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Chapter 4 : Butterfly, Pinned
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Thonilas Bishop was not a bad man. He was a respectable physician; a Healer of the most prestigious upbringing with the wizarding equivalent to an Ivy-League education and a head full of thick black hair. Along the path of life he had made some… questionable decisions, yes, but none that would make him a bad man.
He liked the simple things in life. Women, success, and the terrified respect of every intern sent to watch him work his magic on the ailing and injured.
In Thonilas’ opinion, Loren Zabini had been a woman from his own mould.
It had been a Friday when she strutted magnificently into his office, wearing a pair of thick sunglasses despite the fact that it was almost dark and definitely not sunny. She walked as though the very ground she stepped on was privileged to carry her weight, and Thonilas was instantly intrigued.
He soon found out that she wasn’t a woman for small-talk.
They went out for dinner at one of his favourite spots; a magnificent restaurant in Soho called August Haunt, the owner of whom was a wealthy warlock with a soft spot for Thonilas.
Loren Zabini had kept an air of extreme disinterest throughout the evening. She was bored, Thonilas realised.
“Not bored.” she had said, when he questioned her. “Just impatient. If you want something to eat, I have House Elves more qualified in gourmet than the chef in here. Let’s go.”
Thonilas was fascinated by her. Food was very obviously the last thing on her mind, and it was with an air of extreme captivation that he carelessly left a bag of galleons on the table, unconcerned that he was paying for food they had not eaten, and followed her out of the restaurant. Their clothes soon found their way on the floor of the carriage.
When the coach pulled up outside Loren Zabini’s magnificent manor, Thonilas went to grab his trousers before the driver could open the door. Loren sat back, watching him hurry into his clothes. She lazily swaggered the distance from the carriage to the manor doors in nothing but her heels and a necklace, the moonlight bouncing off her dark skin.
From that night on, Thonilas was hooked. Loren became his drug, his addiction; the reason his timing in the office became more and more careless as he cancelled appointments to be with her. She was like a butterfly, beautiful and mysterious and able to flutter away at any given moment.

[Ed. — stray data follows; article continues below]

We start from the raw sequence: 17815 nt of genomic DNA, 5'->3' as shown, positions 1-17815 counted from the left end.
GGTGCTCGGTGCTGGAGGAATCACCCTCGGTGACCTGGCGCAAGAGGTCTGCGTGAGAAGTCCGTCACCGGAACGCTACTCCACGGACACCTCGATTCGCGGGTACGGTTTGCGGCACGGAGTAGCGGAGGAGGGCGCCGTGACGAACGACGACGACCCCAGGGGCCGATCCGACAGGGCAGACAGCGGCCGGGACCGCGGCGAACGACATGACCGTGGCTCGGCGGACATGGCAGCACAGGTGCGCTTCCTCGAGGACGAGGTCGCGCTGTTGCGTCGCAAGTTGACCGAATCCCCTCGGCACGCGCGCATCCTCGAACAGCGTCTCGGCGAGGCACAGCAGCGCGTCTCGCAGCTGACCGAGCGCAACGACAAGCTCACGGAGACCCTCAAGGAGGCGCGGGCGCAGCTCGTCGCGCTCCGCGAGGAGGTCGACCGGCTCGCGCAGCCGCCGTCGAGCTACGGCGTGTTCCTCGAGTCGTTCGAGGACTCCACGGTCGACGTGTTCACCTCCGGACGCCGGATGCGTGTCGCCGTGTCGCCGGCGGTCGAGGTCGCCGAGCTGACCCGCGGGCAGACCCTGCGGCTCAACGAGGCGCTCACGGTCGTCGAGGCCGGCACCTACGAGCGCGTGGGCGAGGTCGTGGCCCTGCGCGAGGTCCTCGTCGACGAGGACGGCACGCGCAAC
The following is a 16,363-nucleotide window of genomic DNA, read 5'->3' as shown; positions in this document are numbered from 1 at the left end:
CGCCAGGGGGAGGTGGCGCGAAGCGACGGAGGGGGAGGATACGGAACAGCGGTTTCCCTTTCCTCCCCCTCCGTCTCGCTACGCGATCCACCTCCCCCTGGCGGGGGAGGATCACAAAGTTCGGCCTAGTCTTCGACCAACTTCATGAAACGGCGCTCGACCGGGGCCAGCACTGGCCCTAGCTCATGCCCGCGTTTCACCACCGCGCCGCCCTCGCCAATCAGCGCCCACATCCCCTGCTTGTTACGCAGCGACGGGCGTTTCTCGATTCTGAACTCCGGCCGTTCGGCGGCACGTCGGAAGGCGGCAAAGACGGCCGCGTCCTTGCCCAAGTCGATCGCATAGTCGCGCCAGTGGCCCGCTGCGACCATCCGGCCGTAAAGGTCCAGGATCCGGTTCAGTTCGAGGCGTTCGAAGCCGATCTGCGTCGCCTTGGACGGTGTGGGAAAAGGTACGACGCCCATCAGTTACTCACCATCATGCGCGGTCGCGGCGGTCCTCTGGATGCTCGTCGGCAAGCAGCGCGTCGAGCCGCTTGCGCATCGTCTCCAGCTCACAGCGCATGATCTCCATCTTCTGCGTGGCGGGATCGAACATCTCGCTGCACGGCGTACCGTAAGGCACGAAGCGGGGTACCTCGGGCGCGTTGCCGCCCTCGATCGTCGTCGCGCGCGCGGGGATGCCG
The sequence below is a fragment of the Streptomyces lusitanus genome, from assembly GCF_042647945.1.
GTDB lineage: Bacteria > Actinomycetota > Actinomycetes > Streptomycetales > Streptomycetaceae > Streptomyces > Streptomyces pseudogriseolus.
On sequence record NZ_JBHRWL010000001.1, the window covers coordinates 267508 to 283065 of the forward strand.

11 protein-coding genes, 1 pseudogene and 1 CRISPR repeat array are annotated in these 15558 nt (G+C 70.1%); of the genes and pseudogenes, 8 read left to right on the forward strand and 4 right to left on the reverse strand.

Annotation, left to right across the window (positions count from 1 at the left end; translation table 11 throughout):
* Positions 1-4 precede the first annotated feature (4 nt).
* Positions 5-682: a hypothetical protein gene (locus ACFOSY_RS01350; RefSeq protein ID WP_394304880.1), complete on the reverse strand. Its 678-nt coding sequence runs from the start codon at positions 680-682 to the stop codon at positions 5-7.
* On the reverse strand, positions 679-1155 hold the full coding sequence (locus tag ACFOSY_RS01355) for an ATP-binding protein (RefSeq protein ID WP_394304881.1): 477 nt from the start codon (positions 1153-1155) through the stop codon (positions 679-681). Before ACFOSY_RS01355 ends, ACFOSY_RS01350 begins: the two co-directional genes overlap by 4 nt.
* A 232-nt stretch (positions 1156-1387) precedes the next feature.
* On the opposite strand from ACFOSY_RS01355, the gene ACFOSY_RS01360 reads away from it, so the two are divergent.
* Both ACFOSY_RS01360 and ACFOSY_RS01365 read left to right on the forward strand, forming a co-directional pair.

The marriage had been his idea. At the time he hadn’t known that it had been her plan all along, to entrance him until he proposed. She let him think it was all his arrangements, that he was moving in with a net to capture the butterfly that was Loren Zabini and press her onto a cork-board to hang on his wall. She would be his forever.
After the wedding he started to hear things. Rumours… rumours about her previous husbands, and how they had suddenly died under suspicious circumstances. At first Thonilas ignored them. There were always going to be silly little people lower down on the food chain who got jealous and started whispering, after all. And his marriage to Loren was perfect.
It wasn’t until later that he realised it had been too perfect. They never fought. Loren never gave him reason to start a fight; she was cold and distant and yet never too cold to give him grounds for an argument. She never looked at other men, or at least not so he would ever find out.
And here he was, the once-great Thonilas Bishop, covered from head to toe in mud and grass and an ominous dark patch in the shirt he hadn’t had a chance to remove.
He stood in the shadows of the entrance hall, waiting for his heart to slow down. The ground glittered in the moonlight; the shards of glass like diamonds on the tiled floor. Thonilas inhaled shakily. What a mess… what a horrendous mess. Loren dead, her blasted son somewhere in the manor with some of his blasted friends… no, they would have to be silenced.
His eyes darkened and slowly rose to settle on the ceiling. They were upstairs somewhere.
“I am sorry, my love.” he whispered to the manor at large. “You shouldn’t have made me…”
The gardening shears were still in his hands, crusted dark red with Loren’s saintly blood. His conscience seemed to have welded his fingers closed around them; lifting the damned plant pot and hurling it at the window with one hand had been an interesting minute and a half.
Something thudded above him.
“Lord forgive me for what I must do…” Thonilas mouthed, stepping into the shadows. By the time the door opened and four huddled teenagers stepped into the entrance hall, he had disappeared.
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